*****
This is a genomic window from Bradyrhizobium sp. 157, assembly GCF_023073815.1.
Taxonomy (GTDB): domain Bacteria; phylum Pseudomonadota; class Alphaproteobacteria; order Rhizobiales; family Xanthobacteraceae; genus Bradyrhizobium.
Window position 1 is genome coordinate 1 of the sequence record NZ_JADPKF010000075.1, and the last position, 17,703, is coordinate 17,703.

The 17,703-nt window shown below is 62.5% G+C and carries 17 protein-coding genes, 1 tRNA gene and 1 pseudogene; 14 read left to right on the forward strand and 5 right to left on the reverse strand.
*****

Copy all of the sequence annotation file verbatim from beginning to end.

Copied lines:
This is a genomic window from Bradyrhizobium sp. 157, assembly GCF_023073815.1.
Taxonomy (GTDB): domain Bacteria; phylum Pseudomonadota; class Alphaproteobacteria; order Rhizobiales; family Xanthobacteraceae; genus Bradyrhizobium.
Window position 1 is genome coordinate 1 of the sequence record NZ_JADPKF010000075.1, and the last position, 17,703, is coordinate 17,703.

The 17,703-nt window shown below is 62.5% G+C and carries 17 protein-coding genes, 1 tRNA gene and 1 pseudogene; 14 read left to right on the forward strand and 5 right to left on the reverse strand.